In a whirlwind, Myra packed her bags and went back to Rawalpindi to meet this second-cousin for the first time so she could cross off marriage from the list of things you do without always knowing why. The honey moon was a week, at some hill station from British times which was almost pleasant. Her new husband had clearly never been with a woman before so he tried to be gentle. It was a little pathetic and it felt a little like those elephants doing it on National Geographic. She had thought about her first time for a very long time. In reality, it was more grotesque than it had been in her thoughts so she wanted to re-visit it as many times as humanly possible in that one week to try to recreate her version of it. The hillstation may as well have been a wasteland. There was a day there when the sun may not have risen and she would never had noticed.

Then the week was over and it was time to go back to Birmingham. The second-cousin-turned-husband waited in Pindi for the paperwork for his visa to be sorted out. She came back and soon found out she was pregnant.

That morning when she woke up after a hellish few hours of pushing and sweating, there was a baby twisting his face and crying for her and then she realised it was hers. A little person born out of a week of protection-free screwing with what was the memory of her husband who was still waiting for his paperwork to be finalised. 


They told her post-natal depression was very common. 

Wednesday, August 21, 2013

47

I've lost the will to water your flowers. 

Sunday, July 21, 2013

Flying without you - an email.

He writes stories with short, crisp sentences, but finds a way to insert semi-colons into them and that was what made me love him once. Well, not love-love, but enough to laterally lift me into a sort of frenetic compulsion that was borne out of the way the slant of his S’s seems to say, ‘I’m a stranger; tell me everything.”

Everyone else was getting married and making babies in a display of staunch Fordism, while I was working twelve hour shifts, followed by two hours at the gym, followed by one of eating alone. It is a fate worse than any, a fate I often prized over all else, coming back to an empty house, inebriated in its colour-coded splendour. And then there was a stranger, and another, and another.

There’s no story here. I was just overwhelmed by an urge to write, and even more so by an urge to write to you.
I once tried to take this man to your Rose Garden. I wanted him to see it in its unapologetic glory. But he was in a suit, and it was a warm day, and the laptop bag in his arms was heavy, so we sat by a bench about ten minutes or so off, and never quite made it. He was a good man, but it was an awkward encounter. We had kissed before in another country, at first by accident, and then not by accident, but on that bench our hands just fiddled away from each other. He was the first man I kissed ever; he tasted of fine cheese and salt and paint. But then we were running to St Pancras and apparently there’s a rule which says you can’t kiss when you fast, so I suppose I broke my fast with fine cheese and salt and paint that day. Your Garden, I never went back to it. It was one year to that day, give or take a few, and I was breaking my fast to Bloomberg, because that was perhaps my eternal love. That man, things just didn’t work: he tried so hard to be good for me that he stopped being good to me. It was sad, he cried, I cried. It was messy. I vowed never to kiss again.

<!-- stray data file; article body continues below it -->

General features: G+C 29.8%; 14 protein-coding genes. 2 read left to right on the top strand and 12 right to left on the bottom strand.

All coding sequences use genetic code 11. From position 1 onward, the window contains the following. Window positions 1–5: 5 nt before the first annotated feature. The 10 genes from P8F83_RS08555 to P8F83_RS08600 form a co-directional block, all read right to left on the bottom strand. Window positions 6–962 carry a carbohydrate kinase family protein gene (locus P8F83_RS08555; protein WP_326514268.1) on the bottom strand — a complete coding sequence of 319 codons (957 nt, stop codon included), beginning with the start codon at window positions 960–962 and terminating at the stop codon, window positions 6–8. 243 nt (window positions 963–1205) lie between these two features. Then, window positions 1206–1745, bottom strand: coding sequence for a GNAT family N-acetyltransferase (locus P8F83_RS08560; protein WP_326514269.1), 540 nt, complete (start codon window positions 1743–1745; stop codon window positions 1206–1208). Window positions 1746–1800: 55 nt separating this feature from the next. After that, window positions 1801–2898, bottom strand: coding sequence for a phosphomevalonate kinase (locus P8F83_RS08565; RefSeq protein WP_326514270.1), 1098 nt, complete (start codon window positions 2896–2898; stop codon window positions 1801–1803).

The man with the slant on his S’s, he’s gone too. He just disappeared one day in the afternoon. I loved him like I loved myself, because he was my own reflection, and because he never tangibly existed to begin with. It’s complicated. I should tell you some time. He made me write and then he pushed me away and out and pulled and tugged and made me write more. I hope he’s okay, whoever he is, and wherever.


I don’t know what an epic love story is. I feel like I’ve had many, though I’ve had none. Maybe one day, I’ll write independently of them all, but then perhaps, I don’t need to. In the meantime, there are strangers from Dublin, their eyes so blue and their voices so titillating, who sit drinking on stages, recounting stories from momentary loves that inspired them. One day. 

Monday, May 27, 2013

The Tipping Point.



When I finally woke up the morning after, there were only five Euros left in my purse and my ankles had bloodied clots in a semi-crescent formation. An ambulance blared through the drone of the Monday morning traffic, and a church bell chimed unmusically. Swearing at the whole universe, I stumbled out of bed, with a white-hot hang over and the faint memories of a complete loss of dignity.

I don’t know when or how, my life had become a drunken stupor. At about 7 pm every day without exception, I could be found at the nearest watering hole and within the hour, a long glass of Red eroded into a Long Island. Life became merry then, and sometimes rather dramatic, so we all laughed on things that often didn’t make sense, and not-so-secretly hoped someone would make out with someone so that we would have something new to talk about. Scandal. How unexciting life can be without it. It was not possible to escape it unless you used religion as crutches, and these crutches gradually gave way and you found yourself smoking again within a year of quitting. Then your subconscious would suggestively hand someone mints, while a sober you would be shocked at such candour: what an absolute hussy!

Then there was yesterday, beautiful, sunny yesterday when the geese were all out to play by the Serpentine in Hyde Park. Or was it the Boating Lake in Regent’s Park? Oh, for fuck’s sake. What difference did it make? There was a lake, and it was a fucking beautiful day, and you smoked and drank and life went on till someone pulled out Tagore’s ‘Unending Love’ and there was chaos again.